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The Fourth Statistical Account of East Lothian

Revisiting the past

The Old Musselburgh Club was founded in March 1961. It has published a number of books on Musselburgh's past.

In 1987 the East Lothian Community History & Arts Trust published The Way We Were in Musselburgh & Fisherrow, a series of recollections collected by ELCHAT's Musselburgh Local History Group.

A number of local groups decided that Musselburgh needed a museum and the first Musselburgh Museum Steering Committee was started in 1987, under the chairmanship of Paul Lambie, local architect and artist. Between 1987-2002 the committee has held ten large successful exhibitions on local topics such as schools, fishing, the Roman remains at Inveresk and the mills. Two rooms in the Old Town Hall are provided free by the council (E.L.D.C., then E.L.C.) for working in and for the storage of local photographs and artefacts, with the exhibitions being held in the main hall. The group's aim is to have a permanent home for a museum for Musselburgh, ideally in the Tolbooth, where the works of the 500 year-old Hanseatic clock are stored.

More than 50 years after the end of the second world war the work of the Musselburgh War Memorial Remembrance Association ensured that the names of 214 servicemen from Musselburgh, Wallyford and Whitecraig who were known to have died, would finally be included on an official roll of honour. Initiated by Ruth Knight, the long awaited memorial was the result of tireless effort by the association. The committee was formed following a public meeting in 1996 under the chairmanship of George Montgomery. Public support was amazing and suggestions were put forward for a suitable site but the derelict fountain at the Mall was the eventual choice. So began several years of research, negotiating and fund raising by the committee to achieve their goal.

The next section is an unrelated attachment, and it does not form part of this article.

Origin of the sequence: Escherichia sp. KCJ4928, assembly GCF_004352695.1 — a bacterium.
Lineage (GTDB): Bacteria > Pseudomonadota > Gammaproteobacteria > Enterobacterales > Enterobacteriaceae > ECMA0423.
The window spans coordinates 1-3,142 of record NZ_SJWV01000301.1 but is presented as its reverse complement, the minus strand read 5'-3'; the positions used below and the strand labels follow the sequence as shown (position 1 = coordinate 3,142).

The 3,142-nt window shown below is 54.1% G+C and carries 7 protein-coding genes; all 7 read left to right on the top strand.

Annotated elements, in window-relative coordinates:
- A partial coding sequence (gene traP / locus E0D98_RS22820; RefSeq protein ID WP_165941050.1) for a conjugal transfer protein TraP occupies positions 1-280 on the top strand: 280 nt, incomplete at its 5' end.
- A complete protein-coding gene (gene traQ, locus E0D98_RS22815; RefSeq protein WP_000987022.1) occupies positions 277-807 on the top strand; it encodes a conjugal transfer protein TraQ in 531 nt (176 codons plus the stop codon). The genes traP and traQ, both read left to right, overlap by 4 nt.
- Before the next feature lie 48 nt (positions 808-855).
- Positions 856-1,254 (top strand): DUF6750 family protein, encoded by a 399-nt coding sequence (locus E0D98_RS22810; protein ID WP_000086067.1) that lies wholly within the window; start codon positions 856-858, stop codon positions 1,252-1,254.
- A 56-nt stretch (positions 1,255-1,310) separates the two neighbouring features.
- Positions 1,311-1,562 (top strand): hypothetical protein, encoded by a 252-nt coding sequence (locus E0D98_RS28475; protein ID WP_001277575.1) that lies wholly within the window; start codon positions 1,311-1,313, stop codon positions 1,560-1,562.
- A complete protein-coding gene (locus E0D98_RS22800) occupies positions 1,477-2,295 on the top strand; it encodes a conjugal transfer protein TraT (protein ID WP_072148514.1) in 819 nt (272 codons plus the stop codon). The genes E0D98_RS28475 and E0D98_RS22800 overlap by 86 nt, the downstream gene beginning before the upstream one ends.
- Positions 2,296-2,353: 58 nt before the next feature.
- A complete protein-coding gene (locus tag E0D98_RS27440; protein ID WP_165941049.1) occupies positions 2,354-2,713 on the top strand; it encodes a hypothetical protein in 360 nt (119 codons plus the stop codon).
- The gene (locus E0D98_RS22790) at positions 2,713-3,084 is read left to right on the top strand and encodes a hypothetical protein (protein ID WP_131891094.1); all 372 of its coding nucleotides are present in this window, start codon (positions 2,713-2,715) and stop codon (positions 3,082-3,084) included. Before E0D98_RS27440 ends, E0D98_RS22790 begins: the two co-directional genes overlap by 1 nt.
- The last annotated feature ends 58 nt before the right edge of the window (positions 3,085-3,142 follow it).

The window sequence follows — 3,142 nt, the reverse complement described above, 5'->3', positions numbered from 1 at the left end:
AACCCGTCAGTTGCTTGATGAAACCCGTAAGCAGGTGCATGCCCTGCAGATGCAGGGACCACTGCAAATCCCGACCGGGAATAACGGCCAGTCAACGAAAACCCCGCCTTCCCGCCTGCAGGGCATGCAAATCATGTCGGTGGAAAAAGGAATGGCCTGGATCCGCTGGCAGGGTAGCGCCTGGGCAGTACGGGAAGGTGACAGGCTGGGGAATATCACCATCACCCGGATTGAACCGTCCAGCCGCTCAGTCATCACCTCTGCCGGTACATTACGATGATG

The cost to restore and convert the fountain was to be £58,266 and by 1999 the fund stood at £31,000. East Lothian Council offered to meet any shortfall and in April 1999 the go ahead was given to builder John A. Smith of Athelstaneford to commence work. On 14 November 1999 over 1000 people attended the dedication service symbolising the end of a 54-year-old campaign to honour the 214 sons of Musselburgh and district who died.

After the laying of the wreaths at the cenotaph at Inveresk, the Central Band of the Royal British Legion, followed by the local youth organisations, led the parade along the High Street to the new memorial. It was a momentous occasion for members of M.W.M.R. committee who brought about the restoration and conversion of the old fountain; as well as the support of East Lothian Council, local residents and local businesses gave invaluable support and donations.

Musselburgh Rotary Club commissioned and paid for a coat of arms in 1992.

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